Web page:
|statment of thai Journalists Association|
|เสาร์, 11 พฤศจิกายน 2006|
Thai Journalists Association and Thai Broadcast Journalists Association’s statement on the occasion of the World Press Freedom Day 2006.
The situation of press freedom in Thailand has badly deteriorated over the past year. It’s “the era of fear and hatred” because the local news media organizations and reporters have not only encountered various forms of media intimidation but also have faced growing mistrust from the public due to systematic, relentless state efforts to discredit their works.
It’s shameful and sad that the media freedom has been under greater threats since Prime Minister Thaksin Shinawatra won the landslide election in February last year. Since then, Prime Minister Thaksin’s government has been trying to undermine the media by, for instance, filing the lawsuits to several news media organizations. Bangkok Post faced a libel lawsuit over a corruption report on the Suvarnabhumi Airport. Moreover, a former deputy commerce minister filed another defamation lawsuit against Matichon newspaper for its report over the politicians’ connection with the irregularities in PICNIC fraudulent share transactions. We view such lawsuits as the government’s attempt to discourage the news media from performing their duties as the public watchdog. Moreover, over the past year, the government has exercised its power to interfere with the operation of media and alternative media, which otherwise should have promoted the social diversity. For instance, the authorities have closed some community radio programs or sacked certain news anchorpersons who were critical of the government.
Alarmingly, we have faced the threats from the mass protesters against the media, something that we have never experienced in recent years even during the dictatorship. In fact, we have strong reasons to believe that the protesters were mobilized by politicians to weaken the media’s performance. A week before the April 2 election, hundreds of protesters sealed off Kom Chad Luek newspaper and they showed a tendency to resort to violence. The same incident also happened at Naew Na newspaper. In the same week, a number of taxi motorcyclists threw rocks and bottles into Manager daily newspaper’s headquarters to vent their anger towards the newspaper’s articles which have been critical of the corruption scandals.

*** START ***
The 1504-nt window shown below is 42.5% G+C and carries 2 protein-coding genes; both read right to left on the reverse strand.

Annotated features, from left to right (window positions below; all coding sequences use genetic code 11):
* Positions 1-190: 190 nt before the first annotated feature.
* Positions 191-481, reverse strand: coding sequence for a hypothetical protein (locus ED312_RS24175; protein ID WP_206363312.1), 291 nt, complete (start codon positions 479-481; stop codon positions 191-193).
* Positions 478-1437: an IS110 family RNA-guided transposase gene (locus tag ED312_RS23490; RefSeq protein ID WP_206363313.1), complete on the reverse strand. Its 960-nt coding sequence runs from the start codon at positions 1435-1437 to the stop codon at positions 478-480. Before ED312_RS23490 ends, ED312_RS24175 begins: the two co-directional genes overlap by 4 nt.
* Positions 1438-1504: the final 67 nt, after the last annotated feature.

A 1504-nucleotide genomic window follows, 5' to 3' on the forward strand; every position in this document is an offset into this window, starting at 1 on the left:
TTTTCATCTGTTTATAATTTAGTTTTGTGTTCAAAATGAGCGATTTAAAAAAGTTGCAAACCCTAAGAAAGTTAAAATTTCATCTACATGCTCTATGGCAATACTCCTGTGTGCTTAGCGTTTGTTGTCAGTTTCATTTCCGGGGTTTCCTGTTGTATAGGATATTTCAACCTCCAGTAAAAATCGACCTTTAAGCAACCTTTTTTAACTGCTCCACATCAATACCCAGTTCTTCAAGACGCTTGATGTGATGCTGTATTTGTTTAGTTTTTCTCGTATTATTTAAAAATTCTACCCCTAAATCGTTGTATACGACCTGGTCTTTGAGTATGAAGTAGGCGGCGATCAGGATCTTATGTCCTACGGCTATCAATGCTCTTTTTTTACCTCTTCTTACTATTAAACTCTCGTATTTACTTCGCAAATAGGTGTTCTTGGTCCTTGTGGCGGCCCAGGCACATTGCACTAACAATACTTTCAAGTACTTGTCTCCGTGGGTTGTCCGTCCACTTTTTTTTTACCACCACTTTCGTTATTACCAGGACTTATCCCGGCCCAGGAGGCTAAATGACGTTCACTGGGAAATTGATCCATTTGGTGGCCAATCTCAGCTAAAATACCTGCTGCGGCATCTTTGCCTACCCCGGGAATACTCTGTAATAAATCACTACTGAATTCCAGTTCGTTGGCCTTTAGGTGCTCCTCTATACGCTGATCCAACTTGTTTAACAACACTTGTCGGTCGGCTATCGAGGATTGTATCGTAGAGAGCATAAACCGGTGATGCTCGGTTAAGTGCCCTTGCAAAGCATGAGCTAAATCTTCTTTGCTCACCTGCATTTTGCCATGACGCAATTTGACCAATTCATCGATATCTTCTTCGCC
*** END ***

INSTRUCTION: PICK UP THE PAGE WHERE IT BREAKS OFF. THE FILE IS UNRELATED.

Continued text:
Over the past year, we also witnessed at least two incidents where people with political connections tried to take control over the news media organizations by using capitalistic means. There was an aborted hostile takeover on Matichon from a group of investors who were believed to have business links with Prime Minister Thaksin. Moreover, the same group of investors also managed to acquire some shares in Bangkok Post. Such business deals made us fear that there might be any hidden political motives. Apart from the above-mentioned acts, Thai news media also faced with a series of media intimidation in their daily routines. For instance, state-run TV and radio producers have to exercise the self-censorship by avoiding reporting news stories which have been critical against the government.
We are outraged with the above-mentioned acts and attempts to prevent the media from performing our professional duties. We demand an immediate end to such attempts because we strongly believe that the media freedom is an essential element in every democratic society. It’s impossible for the democracy to function effectively in the society where the press freedom has been under this kind of threat.
Thai Journalists Association www.tja.or.th
Thai Broadcast Journalists Association www.thaibja.org
May 3, 2006
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